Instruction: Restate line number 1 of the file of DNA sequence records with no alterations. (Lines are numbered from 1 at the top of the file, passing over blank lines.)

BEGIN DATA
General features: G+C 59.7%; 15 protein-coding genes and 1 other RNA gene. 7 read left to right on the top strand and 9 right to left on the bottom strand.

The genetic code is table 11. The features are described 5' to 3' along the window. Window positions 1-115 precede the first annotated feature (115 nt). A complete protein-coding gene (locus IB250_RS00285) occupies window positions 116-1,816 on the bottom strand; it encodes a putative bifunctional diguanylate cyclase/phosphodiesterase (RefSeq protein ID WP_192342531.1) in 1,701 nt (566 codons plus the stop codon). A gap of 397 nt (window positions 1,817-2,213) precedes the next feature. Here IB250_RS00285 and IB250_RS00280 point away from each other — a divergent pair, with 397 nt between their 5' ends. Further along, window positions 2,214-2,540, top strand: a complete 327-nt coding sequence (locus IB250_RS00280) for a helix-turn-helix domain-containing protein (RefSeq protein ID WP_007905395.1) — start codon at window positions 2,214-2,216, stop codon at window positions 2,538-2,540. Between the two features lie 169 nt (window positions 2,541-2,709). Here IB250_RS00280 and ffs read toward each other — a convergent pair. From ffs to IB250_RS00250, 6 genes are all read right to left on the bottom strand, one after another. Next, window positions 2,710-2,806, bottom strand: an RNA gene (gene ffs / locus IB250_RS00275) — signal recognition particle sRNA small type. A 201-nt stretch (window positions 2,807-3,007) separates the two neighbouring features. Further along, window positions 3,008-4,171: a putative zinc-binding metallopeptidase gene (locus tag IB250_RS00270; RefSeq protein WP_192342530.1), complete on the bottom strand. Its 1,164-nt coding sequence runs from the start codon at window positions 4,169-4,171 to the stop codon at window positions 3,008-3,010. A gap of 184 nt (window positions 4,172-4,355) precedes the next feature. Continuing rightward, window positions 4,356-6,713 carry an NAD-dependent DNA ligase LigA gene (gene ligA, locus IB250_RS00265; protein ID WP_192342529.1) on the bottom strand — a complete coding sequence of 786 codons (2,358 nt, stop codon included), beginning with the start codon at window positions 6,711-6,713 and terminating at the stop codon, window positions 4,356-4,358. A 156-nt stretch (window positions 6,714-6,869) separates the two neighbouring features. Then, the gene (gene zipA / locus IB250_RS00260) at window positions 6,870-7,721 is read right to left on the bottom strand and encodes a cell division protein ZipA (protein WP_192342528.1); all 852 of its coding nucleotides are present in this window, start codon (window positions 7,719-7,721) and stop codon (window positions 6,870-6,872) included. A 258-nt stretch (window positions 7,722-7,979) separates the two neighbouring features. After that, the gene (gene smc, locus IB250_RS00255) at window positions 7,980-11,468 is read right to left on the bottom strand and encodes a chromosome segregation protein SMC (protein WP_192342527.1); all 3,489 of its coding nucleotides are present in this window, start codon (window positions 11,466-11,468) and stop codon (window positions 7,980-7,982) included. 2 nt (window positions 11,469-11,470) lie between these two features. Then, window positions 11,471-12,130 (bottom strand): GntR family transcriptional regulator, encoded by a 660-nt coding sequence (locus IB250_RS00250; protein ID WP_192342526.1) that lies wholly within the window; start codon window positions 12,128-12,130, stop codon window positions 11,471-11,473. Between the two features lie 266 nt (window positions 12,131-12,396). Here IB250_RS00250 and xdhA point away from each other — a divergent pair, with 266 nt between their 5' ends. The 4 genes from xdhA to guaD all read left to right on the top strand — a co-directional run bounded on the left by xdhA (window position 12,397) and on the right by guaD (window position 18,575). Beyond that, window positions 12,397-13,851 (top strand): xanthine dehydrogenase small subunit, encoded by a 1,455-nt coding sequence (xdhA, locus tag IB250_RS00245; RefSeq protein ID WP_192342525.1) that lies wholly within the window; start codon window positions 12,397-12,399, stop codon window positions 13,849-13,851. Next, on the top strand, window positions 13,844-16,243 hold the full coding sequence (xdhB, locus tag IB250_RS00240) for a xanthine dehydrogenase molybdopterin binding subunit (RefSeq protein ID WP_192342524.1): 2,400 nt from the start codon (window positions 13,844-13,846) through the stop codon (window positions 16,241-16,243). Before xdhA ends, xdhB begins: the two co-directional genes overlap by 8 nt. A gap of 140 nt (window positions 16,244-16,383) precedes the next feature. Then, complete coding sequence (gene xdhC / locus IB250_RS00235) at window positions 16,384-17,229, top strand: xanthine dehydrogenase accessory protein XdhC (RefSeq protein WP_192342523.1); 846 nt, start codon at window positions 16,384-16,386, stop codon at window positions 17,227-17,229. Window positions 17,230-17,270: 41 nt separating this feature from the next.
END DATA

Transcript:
General features: G+C 59.7%; 15 protein-coding genes and 1 other RNA gene. 7 read left to right on the top strand and 9 right to left on the bottom strand.